A customer callback that requires two or more company personnel to follow-up will typically cost much more than a call that was handled right the first time. Resolving a customer problem on the initial contact can also significantly build the level of confidence your customer has in your organization’s ability to get the job done. And once you earn this level of trust, it will be difficult to lose it.

5. Technology utilization is critical in problem resolution.

Your company probably already uses a number of technology-based tools to support your field engineers’ ability to quickly resolve customer problems – but they need to use them! These tools should be used – as a matter of course – as support in providing customers with quick and effective service.

6. Continue to train your employees in customer service and support.

Regardless of what customer service training you may have provided to your employees in the past, chances are they already need more training in order to remain effective. There are always new technologies and tools being developed to support their ability to provide best-in-class customer support.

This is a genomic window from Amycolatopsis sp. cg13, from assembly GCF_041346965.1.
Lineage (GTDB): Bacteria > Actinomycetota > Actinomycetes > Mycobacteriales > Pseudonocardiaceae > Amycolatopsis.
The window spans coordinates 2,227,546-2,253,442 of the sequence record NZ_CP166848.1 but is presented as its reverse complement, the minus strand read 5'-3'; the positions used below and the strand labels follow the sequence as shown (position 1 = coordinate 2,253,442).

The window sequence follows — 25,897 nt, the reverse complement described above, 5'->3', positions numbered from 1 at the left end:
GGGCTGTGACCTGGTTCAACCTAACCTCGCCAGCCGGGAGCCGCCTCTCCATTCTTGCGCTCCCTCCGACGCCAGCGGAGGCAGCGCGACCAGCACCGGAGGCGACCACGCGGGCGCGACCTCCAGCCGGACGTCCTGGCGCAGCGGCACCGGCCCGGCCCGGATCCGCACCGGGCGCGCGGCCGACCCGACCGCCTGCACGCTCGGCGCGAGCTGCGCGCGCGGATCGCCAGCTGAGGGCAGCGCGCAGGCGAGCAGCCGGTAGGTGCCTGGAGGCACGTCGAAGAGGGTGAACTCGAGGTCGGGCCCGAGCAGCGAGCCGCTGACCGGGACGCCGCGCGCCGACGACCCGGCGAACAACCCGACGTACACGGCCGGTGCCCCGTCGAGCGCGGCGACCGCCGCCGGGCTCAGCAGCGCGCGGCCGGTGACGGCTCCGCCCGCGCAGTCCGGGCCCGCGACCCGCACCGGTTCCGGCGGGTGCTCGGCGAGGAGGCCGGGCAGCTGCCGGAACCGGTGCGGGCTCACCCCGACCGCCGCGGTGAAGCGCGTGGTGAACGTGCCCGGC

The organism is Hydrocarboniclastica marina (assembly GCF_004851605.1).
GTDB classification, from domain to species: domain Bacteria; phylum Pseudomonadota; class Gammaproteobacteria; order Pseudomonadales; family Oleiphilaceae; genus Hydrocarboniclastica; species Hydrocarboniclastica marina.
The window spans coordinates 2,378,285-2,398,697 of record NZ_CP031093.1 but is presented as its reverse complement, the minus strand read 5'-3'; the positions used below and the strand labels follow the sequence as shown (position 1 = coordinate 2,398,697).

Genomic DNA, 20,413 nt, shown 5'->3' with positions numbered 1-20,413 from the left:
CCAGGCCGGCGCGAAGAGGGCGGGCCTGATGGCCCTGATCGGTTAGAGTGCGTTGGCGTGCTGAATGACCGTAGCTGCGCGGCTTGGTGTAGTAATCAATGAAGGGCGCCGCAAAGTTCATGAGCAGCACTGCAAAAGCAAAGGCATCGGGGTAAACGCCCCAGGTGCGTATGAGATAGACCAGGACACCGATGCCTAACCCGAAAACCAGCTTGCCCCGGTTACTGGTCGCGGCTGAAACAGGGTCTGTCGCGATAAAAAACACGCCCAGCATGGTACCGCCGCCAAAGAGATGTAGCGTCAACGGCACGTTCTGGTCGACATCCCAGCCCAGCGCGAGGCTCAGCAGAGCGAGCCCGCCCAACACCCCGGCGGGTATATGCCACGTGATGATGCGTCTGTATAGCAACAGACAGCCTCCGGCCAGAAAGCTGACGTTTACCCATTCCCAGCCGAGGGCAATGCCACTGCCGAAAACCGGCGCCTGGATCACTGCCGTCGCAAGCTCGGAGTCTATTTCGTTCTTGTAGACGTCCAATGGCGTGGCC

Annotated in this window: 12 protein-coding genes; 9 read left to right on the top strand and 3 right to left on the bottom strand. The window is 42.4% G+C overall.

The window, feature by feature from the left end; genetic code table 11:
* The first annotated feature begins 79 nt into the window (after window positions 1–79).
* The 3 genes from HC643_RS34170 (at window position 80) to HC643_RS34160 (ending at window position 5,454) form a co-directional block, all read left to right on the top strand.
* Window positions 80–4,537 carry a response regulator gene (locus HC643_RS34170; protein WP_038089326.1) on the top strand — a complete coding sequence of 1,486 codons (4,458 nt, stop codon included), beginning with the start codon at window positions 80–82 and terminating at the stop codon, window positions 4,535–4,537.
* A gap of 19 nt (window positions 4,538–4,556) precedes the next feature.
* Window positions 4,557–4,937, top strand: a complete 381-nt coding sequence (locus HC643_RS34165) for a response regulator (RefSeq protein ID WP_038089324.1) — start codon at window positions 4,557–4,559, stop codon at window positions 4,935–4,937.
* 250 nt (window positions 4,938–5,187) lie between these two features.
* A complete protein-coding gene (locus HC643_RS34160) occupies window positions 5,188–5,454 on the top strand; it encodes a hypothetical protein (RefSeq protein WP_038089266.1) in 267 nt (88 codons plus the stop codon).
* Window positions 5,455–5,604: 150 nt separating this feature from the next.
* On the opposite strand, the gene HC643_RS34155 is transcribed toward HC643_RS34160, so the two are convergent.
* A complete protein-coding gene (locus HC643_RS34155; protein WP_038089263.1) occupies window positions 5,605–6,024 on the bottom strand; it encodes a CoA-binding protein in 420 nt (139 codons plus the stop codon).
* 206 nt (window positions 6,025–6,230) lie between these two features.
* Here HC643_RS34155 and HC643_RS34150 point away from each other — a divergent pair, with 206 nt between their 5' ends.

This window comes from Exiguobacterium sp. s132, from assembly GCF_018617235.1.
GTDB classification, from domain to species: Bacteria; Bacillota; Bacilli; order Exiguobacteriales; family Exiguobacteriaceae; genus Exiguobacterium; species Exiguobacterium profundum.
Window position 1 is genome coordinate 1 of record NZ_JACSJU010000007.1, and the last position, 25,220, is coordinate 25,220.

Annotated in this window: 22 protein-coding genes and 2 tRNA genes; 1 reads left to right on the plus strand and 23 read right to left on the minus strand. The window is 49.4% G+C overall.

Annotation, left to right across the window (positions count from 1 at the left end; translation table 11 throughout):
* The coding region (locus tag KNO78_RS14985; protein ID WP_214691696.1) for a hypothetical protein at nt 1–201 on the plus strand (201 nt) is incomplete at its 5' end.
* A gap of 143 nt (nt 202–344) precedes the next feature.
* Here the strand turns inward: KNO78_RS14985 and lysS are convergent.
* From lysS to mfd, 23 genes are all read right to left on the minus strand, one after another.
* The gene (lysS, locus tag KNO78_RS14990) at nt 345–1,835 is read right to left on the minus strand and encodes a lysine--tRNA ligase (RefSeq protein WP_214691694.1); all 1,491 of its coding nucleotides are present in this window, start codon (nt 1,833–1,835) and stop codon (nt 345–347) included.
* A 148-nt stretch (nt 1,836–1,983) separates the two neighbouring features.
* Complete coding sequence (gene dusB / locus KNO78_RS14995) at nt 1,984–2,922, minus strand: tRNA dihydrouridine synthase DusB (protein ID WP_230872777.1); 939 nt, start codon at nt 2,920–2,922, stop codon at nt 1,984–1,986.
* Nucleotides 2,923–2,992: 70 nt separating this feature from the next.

7. Focus on getting the job done; not just dealing with the symptoms.

If routine equipment and/or customer problems are effectively being resolved initially at the front-line, company management can focus more on improving the core processes, policies, and guidelines that drive customer service performance and customer satisfaction throughout the organization. Best-in-class companies use formal processes to, first, identify the problems and then to empower their employees to resolve them as quickly as possible.

The main lessons to be learned from approaching customer service from a best-in-class perspective are as follows:

  • Satisfying the customer must be your top priority
  • View customer concerns and criticisms as opportunities for improvement – not just as problems
  • Make it easier for customers to voice their concerns; this will make it easier for your service engineers to resolve their problems
  • Effective customer service and support relies heavily on two-way communications
  • Well-managed customer service and support processes make everybody’s job easier – and customers more satisfied

All of the tools you need to become a best-in-class provider are already in your hands, but you have to make them available to all of your employees – along with the empowerment to use them!